Weighing Fractional Shares vs. On-demand Charter — The Pros and Cons

Weighing Fractional Shares vs. On-demand Charter — The Pros and Cons

The private jet industry is changing. We are sitting at the tail end of a global pandemic where travel of nearly all kinds halted and then took a swift upturn in recent months. This increase in demand has spurred a severe industry-wide private jet shortage, making it one of the most important times to understand the private aviation options available to you. 

Outside of full aircraft ownership, two private jet options stand out as viable choices at this time — fractional share ownership and on-demand charters.

What is fractional ownership?

The fractional share is a co-ownership model for an aircraft where an individual or business buys an interest in the asset. For that share, an owner can use the aircraft for a pro-rated number of hours split between all parties who own a share. Each owner’s share also covers purchasing, leasing and operating costs. 

It seems appealing, right? 

Owning fractional shares comes across as a low barrier to entry for those new to private aviation. It is also an easy way to access supplemental lift for those who already own other aircraft.

Yet, while fractional share programs boast many attractive benefits, this private aviation solution is far more complex than its packaging. There are frequently many additional elements to consider when weighing all the aviation solutions. 

Fractional vs. Charter

Charter is not always better than a fractional share and vice versa. However, charters provide more flexibility and lessen certain financial risks. 

Let’s look at these two points of comparison:

1. Flexibility & Convenience

    • Fractional In a fractional share, users commit to a single aircraft. Users have interchange on the closed-fleet under some agreements but at a premium. If a user’s flight activity varies frequently, then a fractional share may be inefficient as minimums accrue on short itineraries that may not require a large aircraft. Otherwise, pay premiums to upgrade to a larger cabin aircraft or downgrade to a smaller cabin aircraft.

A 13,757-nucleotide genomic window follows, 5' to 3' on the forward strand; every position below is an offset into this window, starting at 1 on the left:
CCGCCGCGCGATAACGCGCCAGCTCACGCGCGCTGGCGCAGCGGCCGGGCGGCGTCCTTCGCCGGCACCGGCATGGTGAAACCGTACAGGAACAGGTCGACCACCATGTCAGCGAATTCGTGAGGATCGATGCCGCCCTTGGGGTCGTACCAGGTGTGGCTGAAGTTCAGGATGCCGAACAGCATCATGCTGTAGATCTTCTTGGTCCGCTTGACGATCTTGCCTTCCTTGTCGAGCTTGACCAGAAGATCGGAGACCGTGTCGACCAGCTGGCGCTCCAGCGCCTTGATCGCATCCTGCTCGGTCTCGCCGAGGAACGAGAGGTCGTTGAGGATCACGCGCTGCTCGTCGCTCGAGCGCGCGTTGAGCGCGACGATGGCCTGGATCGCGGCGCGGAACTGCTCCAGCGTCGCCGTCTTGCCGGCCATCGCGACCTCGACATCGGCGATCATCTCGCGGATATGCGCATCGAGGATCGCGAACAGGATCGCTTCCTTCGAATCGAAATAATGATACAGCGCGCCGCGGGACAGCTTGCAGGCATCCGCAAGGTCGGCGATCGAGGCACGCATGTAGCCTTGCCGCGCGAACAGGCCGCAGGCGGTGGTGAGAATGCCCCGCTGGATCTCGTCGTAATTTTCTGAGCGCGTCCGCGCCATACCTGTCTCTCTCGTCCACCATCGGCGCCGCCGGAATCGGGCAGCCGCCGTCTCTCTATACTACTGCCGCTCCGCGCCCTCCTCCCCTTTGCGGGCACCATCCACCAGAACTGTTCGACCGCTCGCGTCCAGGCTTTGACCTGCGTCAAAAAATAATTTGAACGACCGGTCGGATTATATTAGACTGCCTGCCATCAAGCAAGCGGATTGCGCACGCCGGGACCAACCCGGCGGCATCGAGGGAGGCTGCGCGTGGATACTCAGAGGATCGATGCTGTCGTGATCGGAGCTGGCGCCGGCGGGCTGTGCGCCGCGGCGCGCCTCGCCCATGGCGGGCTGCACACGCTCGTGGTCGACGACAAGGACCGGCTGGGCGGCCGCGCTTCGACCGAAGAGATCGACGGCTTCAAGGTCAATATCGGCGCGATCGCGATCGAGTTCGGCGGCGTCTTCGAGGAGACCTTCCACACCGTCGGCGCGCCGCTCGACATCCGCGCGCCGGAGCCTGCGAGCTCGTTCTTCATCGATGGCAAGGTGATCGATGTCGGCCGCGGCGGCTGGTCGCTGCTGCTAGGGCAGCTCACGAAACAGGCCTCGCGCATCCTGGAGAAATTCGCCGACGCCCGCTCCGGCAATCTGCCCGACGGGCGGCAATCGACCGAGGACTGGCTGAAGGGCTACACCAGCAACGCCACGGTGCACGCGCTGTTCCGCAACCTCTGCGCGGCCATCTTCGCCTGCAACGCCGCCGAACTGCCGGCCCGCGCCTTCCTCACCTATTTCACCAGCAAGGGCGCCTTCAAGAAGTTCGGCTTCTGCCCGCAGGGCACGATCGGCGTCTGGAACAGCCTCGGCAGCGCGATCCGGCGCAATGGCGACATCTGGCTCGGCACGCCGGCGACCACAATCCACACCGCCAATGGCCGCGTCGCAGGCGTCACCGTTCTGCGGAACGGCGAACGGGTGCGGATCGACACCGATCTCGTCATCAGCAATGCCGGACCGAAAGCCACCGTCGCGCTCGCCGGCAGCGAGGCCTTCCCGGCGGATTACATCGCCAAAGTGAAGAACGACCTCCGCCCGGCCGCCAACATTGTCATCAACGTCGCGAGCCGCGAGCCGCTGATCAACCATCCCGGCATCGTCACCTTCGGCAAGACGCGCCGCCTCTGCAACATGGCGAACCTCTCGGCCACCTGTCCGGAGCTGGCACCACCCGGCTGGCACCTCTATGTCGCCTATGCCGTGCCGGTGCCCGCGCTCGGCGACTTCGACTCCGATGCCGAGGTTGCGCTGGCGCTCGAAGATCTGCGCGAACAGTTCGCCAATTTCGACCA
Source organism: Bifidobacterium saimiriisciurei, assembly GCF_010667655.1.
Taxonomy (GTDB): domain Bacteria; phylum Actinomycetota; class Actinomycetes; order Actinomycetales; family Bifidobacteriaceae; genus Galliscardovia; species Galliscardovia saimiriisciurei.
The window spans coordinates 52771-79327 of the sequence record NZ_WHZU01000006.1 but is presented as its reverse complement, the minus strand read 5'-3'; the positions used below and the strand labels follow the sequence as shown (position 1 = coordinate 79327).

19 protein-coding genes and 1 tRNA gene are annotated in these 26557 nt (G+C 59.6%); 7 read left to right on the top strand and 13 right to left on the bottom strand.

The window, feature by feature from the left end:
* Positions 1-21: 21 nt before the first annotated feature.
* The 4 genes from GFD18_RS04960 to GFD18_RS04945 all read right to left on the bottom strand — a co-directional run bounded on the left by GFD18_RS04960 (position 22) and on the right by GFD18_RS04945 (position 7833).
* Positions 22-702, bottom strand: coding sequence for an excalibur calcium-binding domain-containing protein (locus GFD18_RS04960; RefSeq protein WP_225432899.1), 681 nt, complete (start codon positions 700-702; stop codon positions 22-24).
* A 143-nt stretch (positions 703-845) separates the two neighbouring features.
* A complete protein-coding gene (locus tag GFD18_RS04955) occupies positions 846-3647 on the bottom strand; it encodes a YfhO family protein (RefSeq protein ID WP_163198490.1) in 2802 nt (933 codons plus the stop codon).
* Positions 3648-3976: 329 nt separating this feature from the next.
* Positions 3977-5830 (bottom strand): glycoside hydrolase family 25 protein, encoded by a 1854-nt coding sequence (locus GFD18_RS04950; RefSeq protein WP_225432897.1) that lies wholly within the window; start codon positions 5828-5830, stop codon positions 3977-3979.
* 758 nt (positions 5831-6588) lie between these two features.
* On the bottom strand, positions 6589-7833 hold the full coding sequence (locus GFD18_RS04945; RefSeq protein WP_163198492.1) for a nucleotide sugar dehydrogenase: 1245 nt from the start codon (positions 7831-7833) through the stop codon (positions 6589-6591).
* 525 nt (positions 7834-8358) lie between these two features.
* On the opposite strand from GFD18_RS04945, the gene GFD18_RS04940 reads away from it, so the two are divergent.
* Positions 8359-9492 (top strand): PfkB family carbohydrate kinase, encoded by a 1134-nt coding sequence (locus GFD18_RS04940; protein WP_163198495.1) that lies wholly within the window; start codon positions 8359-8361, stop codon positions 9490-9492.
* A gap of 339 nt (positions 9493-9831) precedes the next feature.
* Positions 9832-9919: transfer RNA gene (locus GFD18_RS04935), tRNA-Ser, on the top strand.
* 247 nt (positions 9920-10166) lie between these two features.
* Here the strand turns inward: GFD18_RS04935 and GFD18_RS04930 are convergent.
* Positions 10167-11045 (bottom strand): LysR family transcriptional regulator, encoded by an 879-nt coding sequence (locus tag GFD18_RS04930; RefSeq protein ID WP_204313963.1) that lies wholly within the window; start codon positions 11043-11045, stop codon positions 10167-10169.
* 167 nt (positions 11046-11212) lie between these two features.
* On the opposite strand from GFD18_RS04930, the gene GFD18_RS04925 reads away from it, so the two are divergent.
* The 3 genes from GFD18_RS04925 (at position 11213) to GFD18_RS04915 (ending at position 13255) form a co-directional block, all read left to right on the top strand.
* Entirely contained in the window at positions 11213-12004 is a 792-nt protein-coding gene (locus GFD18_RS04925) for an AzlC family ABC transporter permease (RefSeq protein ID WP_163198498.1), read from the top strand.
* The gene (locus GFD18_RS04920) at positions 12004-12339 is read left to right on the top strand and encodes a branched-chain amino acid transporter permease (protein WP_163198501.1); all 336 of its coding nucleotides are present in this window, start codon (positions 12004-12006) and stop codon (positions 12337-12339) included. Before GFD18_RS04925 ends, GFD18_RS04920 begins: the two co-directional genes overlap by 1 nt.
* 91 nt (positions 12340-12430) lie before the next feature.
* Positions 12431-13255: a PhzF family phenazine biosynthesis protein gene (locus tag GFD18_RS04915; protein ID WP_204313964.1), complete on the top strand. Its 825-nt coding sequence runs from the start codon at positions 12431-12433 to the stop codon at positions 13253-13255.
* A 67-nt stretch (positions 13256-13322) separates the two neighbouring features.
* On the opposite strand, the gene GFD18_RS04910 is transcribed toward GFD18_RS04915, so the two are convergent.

• Charter — Fractional ownership typically guarantees an aircraft within a specified amount of time. Ad hoc private jet charter means one could charter an aircraft from any local airport and be in the air within an hour, providing more wiggle room and guaranteed lift for last-minute needs.

2. Additional Fees

  • Fractional — In addition to paying an initial large share in the aircraft, owners pay an Hourly Rate Charge or an Occupied Hourly Charge whenever they use any of their allotted flying hours. While there is security in knowing the hourly rate and fuel surcharges in advance, the owner is paying additional rates on top of the cost of “owning” the aircraft. Fractional owners can also expect additional monthly fees to fall in line to support management and the entire overhead of the aircraft. 
  • Charter Charter is an excellent option for those who do not want a long-term commitment or contract. Charters also provide freedom from costly overheads, monthly management fees and reliance on the residual value of an aircraft. 

Ultimately, the choice is up to the purchaser, but weighing the options down to even the finite details when investing time and money is essential. That’s why PJS offers a unique consultancy approach using over a decade of experience to chart individualized solutions for every scenario by determining the most meaningful metrics to each organization so that you can make the most well-informed purchase decision. 

For more points of comparison and a deeper understanding of these two private aviation options, access the full whitepaper here.